MINNEAPOLIS, DEC. 26 -- If a football team indeed resembles the play and personality of its quarterback, then the Minnesota Vikings' 27-24 loss to the Redskins stands as a perfect etching of Wade Wilson and his 1987 season. It was another Best Of and Worst Of performance.
Wilson ran for a game-high 75 yards, including a 38-yard gain that set up the tying touchdown early in the fourth quarter and a one-yard sneak that helped the Vikings to a 24-14 lead.
But there also were several blown scoring chances and three interceptions, one that Redskins cornerback Barry Wilburn returned 100 yards for a touchdown and turned the game from a possible 14-0 Minnesota lead into a 7-7 tie midway through the second quarter.
"The club's and my season have paralleled each other," Wilson said. "We both sure have had our ups and downs."
If the Vikings' season ends Sunday with a St. Louis victory over Dallas, Wilson may remember every scoring opportunity that turned to nothing over the past four weeks. It started when he and the offense failed to score from a yard away in the final minutes against Chicago at the beginning of the month and the Bears won, 30-24, in the final minute.
It continued -- as the Vikings' Wilson-Tommy Kramer quarterback controversy continued -- with a six-point loss against Green Bay the next week, a sloppy victory over Detroit last week. And, pressured by Washington's hefty pass rush, it concluded in a big, big way today in the Metrodome.
Four times in the first half, Wilson and the Vikings had the ball at or inside the Redskins 20-yard line. All they had to show for it by halftime was one touchdown, Alfred Anderson's nine-yard burst up the middle 4:50 into the game.
Once, on the Vikings' first possession of the game, Wilson's pass bounced off Leo Lewis' hands. Alvin Walton intercepted at the Washington 11. Once, at the start of the second quarter, the Vikings reached the Redskins 14, but a holding penalty and a seven-yard sack of Wilson pushed them back to the 31. Chuck Nelson missed a 51-yard field goal.
But the most damaging of all was Wilburn's interception. Wilson, twice scrambling away from Washington's Charles Mann and Dexter Manley for key gains, constructed a 13-play, 62-yard drive that took the Vikings to the Redskins 3. But on third and goal from the 7, Wilson looked for Anthony Carter in the end zone and threw the ball straight into a group of three Redskins.
Wilburn grabbed it on the goal line and all that delayed his end zone to end zone touchdown romp was a slight stumble at midfield. It was the longest interception returned by an opponent in Vikings history.
"My job is to get the ball in the end zone and we just didn't do it," Wilson said. "That has been the problem all year; we can move between the 20s, but we can't get it in. It was a bad play on my part. I misread the coverage. I was looking at man coverage and I forced it in there when I shouldn't have."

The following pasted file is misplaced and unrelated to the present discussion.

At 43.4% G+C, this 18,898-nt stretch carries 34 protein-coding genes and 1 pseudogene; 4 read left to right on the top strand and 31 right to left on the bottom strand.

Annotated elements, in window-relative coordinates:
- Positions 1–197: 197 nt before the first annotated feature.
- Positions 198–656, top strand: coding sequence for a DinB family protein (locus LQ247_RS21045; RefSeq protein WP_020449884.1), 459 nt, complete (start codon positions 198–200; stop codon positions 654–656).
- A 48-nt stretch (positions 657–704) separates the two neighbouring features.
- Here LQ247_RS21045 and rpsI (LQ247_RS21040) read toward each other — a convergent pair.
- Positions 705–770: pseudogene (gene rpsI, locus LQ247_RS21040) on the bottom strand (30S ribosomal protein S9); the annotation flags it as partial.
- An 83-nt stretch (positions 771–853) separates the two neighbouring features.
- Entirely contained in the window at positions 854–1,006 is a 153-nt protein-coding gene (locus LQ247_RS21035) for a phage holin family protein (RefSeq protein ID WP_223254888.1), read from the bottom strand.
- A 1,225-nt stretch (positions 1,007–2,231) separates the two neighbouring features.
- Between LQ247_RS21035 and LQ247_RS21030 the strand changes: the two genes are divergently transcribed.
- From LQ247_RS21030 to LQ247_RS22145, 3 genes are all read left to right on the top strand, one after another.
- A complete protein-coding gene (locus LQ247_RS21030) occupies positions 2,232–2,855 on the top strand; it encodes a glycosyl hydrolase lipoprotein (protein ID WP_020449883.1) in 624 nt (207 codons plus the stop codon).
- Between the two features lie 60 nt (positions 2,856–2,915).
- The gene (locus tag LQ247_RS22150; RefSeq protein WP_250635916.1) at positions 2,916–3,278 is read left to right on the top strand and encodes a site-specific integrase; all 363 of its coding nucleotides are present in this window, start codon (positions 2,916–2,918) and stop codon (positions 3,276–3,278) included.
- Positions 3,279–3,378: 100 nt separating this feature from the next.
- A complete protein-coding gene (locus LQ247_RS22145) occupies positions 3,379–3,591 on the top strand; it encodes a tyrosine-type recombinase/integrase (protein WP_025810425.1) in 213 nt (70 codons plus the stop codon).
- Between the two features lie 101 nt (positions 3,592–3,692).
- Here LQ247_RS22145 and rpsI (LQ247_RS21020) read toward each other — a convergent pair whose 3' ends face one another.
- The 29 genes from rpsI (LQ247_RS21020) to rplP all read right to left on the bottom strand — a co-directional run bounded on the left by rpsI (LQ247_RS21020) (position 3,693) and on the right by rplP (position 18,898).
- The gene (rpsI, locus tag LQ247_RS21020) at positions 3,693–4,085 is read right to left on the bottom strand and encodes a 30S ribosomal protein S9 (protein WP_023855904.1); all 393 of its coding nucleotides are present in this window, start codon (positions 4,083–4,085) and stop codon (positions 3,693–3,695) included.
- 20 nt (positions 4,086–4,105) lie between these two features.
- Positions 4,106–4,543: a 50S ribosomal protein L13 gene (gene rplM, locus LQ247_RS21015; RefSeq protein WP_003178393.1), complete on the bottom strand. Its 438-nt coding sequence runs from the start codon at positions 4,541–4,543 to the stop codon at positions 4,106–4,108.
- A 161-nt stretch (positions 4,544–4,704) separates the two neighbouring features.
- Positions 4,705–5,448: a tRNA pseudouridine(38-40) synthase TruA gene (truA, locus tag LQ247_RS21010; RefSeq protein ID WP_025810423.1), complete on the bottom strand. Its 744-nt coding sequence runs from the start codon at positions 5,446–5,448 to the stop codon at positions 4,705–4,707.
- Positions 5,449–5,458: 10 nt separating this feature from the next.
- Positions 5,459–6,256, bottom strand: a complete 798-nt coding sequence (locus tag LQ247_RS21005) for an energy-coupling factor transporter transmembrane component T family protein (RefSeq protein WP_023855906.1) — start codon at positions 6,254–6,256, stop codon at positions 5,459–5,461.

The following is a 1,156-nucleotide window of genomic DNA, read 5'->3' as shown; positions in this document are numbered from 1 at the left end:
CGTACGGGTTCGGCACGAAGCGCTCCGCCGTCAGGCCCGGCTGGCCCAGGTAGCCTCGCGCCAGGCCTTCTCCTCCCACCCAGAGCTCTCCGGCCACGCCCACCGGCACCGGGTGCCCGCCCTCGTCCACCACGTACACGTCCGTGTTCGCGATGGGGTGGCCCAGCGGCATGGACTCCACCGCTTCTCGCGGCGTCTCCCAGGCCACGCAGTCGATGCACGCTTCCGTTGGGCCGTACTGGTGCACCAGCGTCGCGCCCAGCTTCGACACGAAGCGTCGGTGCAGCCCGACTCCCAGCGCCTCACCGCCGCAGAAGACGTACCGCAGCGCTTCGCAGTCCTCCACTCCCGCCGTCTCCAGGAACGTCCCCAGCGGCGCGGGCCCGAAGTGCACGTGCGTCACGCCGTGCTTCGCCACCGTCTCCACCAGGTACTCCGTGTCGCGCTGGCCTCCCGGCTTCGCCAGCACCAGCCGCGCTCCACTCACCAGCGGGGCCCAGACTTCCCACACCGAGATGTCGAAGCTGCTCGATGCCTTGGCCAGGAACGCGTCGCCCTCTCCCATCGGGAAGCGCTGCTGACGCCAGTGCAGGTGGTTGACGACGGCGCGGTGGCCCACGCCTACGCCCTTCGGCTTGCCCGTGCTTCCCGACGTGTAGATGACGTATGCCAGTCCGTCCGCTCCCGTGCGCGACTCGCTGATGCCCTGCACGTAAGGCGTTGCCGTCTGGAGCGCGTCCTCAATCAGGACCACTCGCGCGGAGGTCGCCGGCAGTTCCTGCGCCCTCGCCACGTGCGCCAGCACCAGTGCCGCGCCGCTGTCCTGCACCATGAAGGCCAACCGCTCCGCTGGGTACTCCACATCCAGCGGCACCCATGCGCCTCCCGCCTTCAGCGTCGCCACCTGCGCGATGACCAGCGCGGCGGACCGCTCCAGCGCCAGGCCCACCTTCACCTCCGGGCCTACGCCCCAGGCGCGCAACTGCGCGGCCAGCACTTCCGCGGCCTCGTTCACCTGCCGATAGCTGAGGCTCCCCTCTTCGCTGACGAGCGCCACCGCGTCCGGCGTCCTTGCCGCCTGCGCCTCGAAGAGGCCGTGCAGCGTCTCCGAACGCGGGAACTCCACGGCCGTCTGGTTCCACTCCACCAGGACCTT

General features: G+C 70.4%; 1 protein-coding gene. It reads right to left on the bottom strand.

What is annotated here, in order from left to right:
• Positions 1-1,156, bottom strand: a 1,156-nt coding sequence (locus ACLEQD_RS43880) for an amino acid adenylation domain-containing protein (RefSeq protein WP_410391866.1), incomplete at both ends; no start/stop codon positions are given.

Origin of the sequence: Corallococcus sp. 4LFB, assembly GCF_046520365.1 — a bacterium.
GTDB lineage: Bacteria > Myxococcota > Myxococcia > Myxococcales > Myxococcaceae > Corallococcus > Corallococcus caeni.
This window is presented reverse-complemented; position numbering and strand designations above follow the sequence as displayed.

A possible three-touchdown lead had turned into a 14-7 deficit in the third quarter, but Wilson brought the Vikings back. He scrambled out of the pocket and ran 38 yards along the right sideline, from the Minnesota 46 to the Washington 16, to set up Anderson's tying touchdown. The run was the club's second longest by a quarterback, next to Fran Tarkenton's 52-yarder in 1961.
One possession later, after Joey Browner intercepted one of Doug Williams' passes, Wilson completed a four-play, 25-yard drive with 2:46 gone in the fourth quarter by sneaking over from a yard out for his fifth rushing touchdown of the season, which tied a club record held by Tarkenton.
Three minutes after that, Wilson led the Vikings to the 2, but had to settle for Chuck Nelson's field goal that gave them a 24-14 lead.
"I really thought we had it in the bag," Wilson said.
"We had a 10-point lead with six minutes, but neither the offense nor the defense could get the job done. In the last couple years, it seems like we can get that lead but we can't deliver the knockout punch. Why? If I knew that, we'd be a good football team. It's something we don't have here right now."
Wilson later threw another interception, but Ali Haji-Sheikh missed a 33-yard field goal that could have won it with 46 seconds remaining.
No matter. Haji-Sheikh's winner in overtime sent Wilson and the rest of his teammates home to await today's St. Louis game at Dallas.
If the Cardinals win, that will keep the Vikings from their first playoff appearance since 1982.
"We sure didn't want to have to wait for this," Wilson said. "I don't know if I'll watch the game or not. I haven't even thought about it. I wasn't planning on having to watch it."